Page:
Organic materials crystallize on a flexible chip for high-performance electronics
Source: “Contact-Induced Crystallinity for High-Performance Soluble Acene-Based Transistors and Circuits”
David Gundlach et al.
Nature Materials 7: 216-221
Results: Researchers at the National Institute of Standards and Technology, Penn State University, and the University of Kentucky have developed a chemical process that helps molecules of an organic semiconductor form transistors on a flexible electronic chip. The molecules crystallize only in the areas between electrical contacts, bridging the gaps between them. In other areas, the organic semiconductor does not crystallize, instead acting as an electrical insulator that prevents unwanted cross talk between transistors.
Why it matters: The process could provide a cheaper way to make high-performance, flexible electronics. Current techniques require either precisely printing semiconductors onto a flexible surface or depositing a semiconductor and etching circuitry into it. Now either step can be skipped. The semiconductor can simply be deposited across the entire surface, and it will self-organize to take on different electronic properties in the appropriate areas.
Methods: The researchers use conventional methods to deposit metallic electrodes on a flexible polyimide substrate. Then they dip the substrate in pentafluorobenzene thiol, which sticks only to the electrodes. Next, they layer the entire surface with an organic semiconductor solution. As the solution dries, it crystallizes on or near the thiol-coated electrodes.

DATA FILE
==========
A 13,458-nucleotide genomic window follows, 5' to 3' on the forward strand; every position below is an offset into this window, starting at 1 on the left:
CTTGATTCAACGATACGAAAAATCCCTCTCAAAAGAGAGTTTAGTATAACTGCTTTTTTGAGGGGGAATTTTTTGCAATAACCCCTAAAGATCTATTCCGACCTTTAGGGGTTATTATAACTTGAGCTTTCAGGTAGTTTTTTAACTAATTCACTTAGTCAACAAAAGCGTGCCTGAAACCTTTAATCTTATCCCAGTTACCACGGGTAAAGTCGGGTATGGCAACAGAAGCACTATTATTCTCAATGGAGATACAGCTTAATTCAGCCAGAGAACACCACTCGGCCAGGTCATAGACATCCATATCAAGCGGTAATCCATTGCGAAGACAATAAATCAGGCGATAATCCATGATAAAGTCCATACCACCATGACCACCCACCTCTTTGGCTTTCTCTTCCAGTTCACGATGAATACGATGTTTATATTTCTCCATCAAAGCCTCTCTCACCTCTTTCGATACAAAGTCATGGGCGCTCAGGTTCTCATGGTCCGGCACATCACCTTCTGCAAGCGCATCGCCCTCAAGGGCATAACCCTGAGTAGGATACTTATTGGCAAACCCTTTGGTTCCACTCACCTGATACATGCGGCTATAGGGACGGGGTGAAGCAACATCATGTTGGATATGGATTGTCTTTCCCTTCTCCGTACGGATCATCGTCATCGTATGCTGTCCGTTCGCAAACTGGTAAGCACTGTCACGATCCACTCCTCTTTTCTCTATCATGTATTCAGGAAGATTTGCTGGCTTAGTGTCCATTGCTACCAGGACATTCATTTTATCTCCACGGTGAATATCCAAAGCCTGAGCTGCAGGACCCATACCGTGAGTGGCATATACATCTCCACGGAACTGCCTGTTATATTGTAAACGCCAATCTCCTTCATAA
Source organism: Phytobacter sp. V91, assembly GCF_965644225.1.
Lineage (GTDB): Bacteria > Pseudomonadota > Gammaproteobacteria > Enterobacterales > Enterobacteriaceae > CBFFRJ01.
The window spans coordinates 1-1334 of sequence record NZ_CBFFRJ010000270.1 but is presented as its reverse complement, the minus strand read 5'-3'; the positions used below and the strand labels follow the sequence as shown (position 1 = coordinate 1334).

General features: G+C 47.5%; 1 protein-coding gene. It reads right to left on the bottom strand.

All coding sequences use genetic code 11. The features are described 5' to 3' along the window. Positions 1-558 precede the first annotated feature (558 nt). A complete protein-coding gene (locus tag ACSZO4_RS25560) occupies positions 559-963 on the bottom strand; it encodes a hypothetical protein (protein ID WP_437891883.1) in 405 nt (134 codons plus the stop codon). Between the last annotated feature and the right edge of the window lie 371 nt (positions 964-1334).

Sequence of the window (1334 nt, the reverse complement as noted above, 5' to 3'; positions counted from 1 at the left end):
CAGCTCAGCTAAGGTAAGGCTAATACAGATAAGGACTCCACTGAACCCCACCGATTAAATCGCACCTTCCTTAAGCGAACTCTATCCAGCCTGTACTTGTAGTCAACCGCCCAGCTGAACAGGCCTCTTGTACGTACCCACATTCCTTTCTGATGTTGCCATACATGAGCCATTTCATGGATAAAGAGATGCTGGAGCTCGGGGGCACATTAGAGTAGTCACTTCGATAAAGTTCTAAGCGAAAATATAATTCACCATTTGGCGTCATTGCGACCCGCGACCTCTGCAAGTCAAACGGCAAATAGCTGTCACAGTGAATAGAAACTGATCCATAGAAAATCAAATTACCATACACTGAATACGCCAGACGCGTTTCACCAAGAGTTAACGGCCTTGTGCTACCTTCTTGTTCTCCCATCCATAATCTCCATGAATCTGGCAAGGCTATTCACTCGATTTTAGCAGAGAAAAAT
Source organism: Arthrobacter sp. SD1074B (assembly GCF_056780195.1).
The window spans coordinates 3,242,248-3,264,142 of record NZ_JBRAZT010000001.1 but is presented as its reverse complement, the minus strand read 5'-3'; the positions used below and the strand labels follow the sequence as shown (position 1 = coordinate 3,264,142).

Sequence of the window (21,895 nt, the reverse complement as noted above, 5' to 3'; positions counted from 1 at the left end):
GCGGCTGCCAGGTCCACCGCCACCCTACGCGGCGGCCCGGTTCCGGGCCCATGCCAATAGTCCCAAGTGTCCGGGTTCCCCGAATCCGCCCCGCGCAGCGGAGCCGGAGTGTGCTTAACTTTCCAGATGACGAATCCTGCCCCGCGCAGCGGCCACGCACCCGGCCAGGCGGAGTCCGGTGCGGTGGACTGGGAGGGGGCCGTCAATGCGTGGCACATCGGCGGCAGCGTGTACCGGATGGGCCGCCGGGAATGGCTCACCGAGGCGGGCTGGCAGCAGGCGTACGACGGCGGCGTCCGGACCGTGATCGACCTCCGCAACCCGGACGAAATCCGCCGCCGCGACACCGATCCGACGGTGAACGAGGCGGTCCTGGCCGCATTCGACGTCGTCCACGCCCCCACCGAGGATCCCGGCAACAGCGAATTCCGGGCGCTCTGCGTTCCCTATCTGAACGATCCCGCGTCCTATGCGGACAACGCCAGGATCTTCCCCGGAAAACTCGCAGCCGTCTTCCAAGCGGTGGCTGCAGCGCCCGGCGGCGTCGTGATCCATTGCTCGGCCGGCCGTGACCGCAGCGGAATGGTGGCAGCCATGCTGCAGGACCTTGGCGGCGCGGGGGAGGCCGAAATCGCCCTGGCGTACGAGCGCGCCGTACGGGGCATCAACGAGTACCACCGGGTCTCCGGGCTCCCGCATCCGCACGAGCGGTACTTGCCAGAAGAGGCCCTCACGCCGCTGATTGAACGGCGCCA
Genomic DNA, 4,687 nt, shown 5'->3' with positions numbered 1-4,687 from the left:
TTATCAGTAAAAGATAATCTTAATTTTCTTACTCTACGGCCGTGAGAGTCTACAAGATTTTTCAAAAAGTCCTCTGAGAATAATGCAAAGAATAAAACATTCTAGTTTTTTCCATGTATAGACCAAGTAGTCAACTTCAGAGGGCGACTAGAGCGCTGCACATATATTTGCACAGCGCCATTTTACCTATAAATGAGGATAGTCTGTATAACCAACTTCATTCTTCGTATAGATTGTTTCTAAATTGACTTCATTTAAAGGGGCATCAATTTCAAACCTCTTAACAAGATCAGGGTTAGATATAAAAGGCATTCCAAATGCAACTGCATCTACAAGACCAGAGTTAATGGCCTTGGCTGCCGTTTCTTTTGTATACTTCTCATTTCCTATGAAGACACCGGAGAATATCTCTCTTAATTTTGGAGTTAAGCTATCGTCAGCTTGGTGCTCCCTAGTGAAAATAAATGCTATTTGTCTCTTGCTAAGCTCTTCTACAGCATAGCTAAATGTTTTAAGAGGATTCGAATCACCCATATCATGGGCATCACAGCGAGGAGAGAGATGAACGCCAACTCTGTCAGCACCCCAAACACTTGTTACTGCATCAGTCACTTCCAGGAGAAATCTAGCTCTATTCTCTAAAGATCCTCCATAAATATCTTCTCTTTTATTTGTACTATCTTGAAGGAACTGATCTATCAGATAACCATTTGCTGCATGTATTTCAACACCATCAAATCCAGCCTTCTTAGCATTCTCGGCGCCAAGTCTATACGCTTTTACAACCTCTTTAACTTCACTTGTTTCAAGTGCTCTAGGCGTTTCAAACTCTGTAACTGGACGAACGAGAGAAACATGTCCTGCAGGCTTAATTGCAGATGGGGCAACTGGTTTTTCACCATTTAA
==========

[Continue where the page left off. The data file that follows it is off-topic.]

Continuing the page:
Next steps: The researchers will continue to study the chemistry and kinetics of the semiconductor to better understand what causes it to crystallize. They are also trying to duplicate the process using other semiconductor materials.
Tiny valves can release drugs from nano containers for targeted treatments
Source: “PH-Responsive Supramolecular Nanovalves Based on Cucurbituril Pseudorotaxanes”
Sarah Angelos et al.
Angewandte Chemie 47: 2222-2226
Results: Researchers at the University of California, Los Angeles, have used a complex of molecules to create nanoscale valves for porous silica nanoparticles. The researchers demonstrated that the molecules can seal a fluorescent dye inside the nanoparticles. When the pH of water surrounding a particle changes, part of the nanovalve detaches, allowing the dye to escape.
Why it matters: The nanoparticles could eventually be used to deliver drugs to diseased cells within the body, which differ in pH from healthy cells. A diseased cell that ingested a nanoparticle would cause it to release a drug. Such targeted drug delivery could decrease the side effects of existing treatments and allow the use of drugs that would be either ineffective or lethal if delivered throughout the body. Other nanovalves have been made in the past, but they were activated by special solvents and thus wouldn’t work in the body.
Methods: The researchers made porous silica nanoparticles and chemically treated them, attaching linker molecules to them. After loading the nanoparticles with a fluorescent dye, they sealed the pores by binding molecular complexes to the linkers. Then they placed the nanoparticles in water, raised the pH by adding sodium hydroxide, and monitored the release of the dye.
Next steps: The current system works only at harsh pH levels. The researchers are working to develop a system that responds to the gentler pH levels of diseased cells within the body, a crucial modification if the system is to be used for actual drug delivery.
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